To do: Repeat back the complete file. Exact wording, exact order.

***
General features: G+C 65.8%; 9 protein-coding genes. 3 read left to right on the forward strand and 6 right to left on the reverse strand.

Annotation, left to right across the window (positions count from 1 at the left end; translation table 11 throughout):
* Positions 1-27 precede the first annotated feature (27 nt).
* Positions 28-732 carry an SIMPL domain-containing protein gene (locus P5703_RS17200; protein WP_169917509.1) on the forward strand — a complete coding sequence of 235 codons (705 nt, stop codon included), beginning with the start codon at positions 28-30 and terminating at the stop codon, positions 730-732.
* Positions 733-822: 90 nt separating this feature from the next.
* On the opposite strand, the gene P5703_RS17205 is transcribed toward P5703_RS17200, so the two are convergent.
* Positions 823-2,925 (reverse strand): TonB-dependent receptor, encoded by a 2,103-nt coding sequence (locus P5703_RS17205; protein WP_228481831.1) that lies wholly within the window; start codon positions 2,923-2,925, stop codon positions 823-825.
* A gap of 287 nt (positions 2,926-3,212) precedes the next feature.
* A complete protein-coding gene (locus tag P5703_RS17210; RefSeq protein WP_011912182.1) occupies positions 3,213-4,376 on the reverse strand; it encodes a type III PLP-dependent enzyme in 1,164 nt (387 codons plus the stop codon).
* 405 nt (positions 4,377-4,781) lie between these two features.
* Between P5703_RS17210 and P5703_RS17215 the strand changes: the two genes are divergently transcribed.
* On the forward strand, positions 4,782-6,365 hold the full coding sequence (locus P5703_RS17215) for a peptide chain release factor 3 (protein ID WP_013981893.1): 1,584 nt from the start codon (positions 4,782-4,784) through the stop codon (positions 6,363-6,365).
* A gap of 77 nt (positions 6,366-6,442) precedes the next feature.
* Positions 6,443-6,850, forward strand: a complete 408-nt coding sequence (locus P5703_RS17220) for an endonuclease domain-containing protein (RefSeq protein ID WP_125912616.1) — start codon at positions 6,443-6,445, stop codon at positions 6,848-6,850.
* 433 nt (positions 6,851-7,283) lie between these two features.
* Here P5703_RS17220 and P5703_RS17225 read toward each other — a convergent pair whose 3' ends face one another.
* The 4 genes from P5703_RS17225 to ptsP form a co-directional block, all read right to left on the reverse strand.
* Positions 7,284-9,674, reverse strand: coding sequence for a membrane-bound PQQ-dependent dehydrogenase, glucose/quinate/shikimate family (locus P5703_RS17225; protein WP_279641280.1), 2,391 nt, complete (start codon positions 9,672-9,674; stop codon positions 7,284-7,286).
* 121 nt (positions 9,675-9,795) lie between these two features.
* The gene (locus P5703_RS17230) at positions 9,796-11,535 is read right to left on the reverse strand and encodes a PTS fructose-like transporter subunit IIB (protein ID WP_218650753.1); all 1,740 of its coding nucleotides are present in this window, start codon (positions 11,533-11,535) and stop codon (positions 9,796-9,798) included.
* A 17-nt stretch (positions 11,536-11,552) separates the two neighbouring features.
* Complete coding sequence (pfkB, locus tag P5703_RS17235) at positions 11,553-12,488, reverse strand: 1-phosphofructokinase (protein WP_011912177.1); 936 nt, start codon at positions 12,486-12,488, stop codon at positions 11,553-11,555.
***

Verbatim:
General features: G+C 65.8%; 9 protein-coding genes. 3 read left to right on the forward strand and 6 right to left on the reverse strand.

Annotation, left to right across the window (positions count from 1 at the left end; translation table 11 throughout):
* Positions 1-27 precede the first annotated feature (27 nt).
* Positions 28-732 carry an SIMPL domain-containing protein gene (locus P5703_RS17200; protein WP_169917509.1) on the forward strand — a complete coding sequence of 235 codons (705 nt, stop codon included), beginning with the start codon at positions 28-30 and terminating at the stop codon, positions 730-732.
* Positions 733-822: 90 nt separating this feature from the next.
* On the opposite strand, the gene P5703_RS17205 is transcribed toward P5703_RS17200, so the two are convergent.
* Positions 823-2,925 (reverse strand): TonB-dependent receptor, encoded by a 2,103-nt coding sequence (locus P5703_RS17205; protein WP_228481831.1) that lies wholly within the window; start codon positions 2,923-2,925, stop codon positions 823-825.
* A gap of 287 nt (positions 2,926-3,212) precedes the next feature.
* A complete protein-coding gene (locus tag P5703_RS17210; RefSeq protein WP_011912182.1) occupies positions 3,213-4,376 on the reverse strand; it encodes a type III PLP-dependent enzyme in 1,164 nt (387 codons plus the stop codon).
* 405 nt (positions 4,377-4,781) lie between these two features.
* Between P5703_RS17210 and P5703_RS17215 the strand changes: the two genes are divergently transcribed.
* On the forward strand, positions 4,782-6,365 hold the full coding sequence (locus P5703_RS17215) for a peptide chain release factor 3 (protein ID WP_013981893.1): 1,584 nt from the start codon (positions 4,782-4,784) through the stop codon (positions 6,363-6,365).
* A gap of 77 nt (positions 6,366-6,442) precedes the next feature.
* Positions 6,443-6,850, forward strand: a complete 408-nt coding sequence (locus P5703_RS17220) for an endonuclease domain-containing protein (RefSeq protein ID WP_125912616.1) — start codon at positions 6,443-6,445, stop codon at positions 6,848-6,850.
* 433 nt (positions 6,851-7,283) lie between these two features.
* Here P5703_RS17220 and P5703_RS17225 read toward each other — a convergent pair whose 3' ends face one another.
* The 4 genes from P5703_RS17225 to ptsP form a co-directional block, all read right to left on the reverse strand.
* Positions 7,284-9,674, reverse strand: coding sequence for a membrane-bound PQQ-dependent dehydrogenase, glucose/quinate/shikimate family (locus P5703_RS17225; protein WP_279641280.1), 2,391 nt, complete (start codon positions 9,672-9,674; stop codon positions 7,284-7,286).
* 121 nt (positions 9,675-9,795) lie between these two features.
* The gene (locus P5703_RS17230) at positions 9,796-11,535 is read right to left on the reverse strand and encodes a PTS fructose-like transporter subunit IIB (protein ID WP_218650753.1); all 1,740 of its coding nucleotides are present in this window, start codon (positions 11,533-11,535) and stop codon (positions 9,796-9,798) included.
* A 17-nt stretch (positions 11,536-11,552) separates the two neighbouring features.
* Complete coding sequence (pfkB, locus tag P5703_RS17235) at positions 11,553-12,488, reverse strand: 1-phosphofructokinase (protein WP_011912177.1); 936 nt, start codon at positions 12,486-12,488, stop codon at positions 11,553-11,555.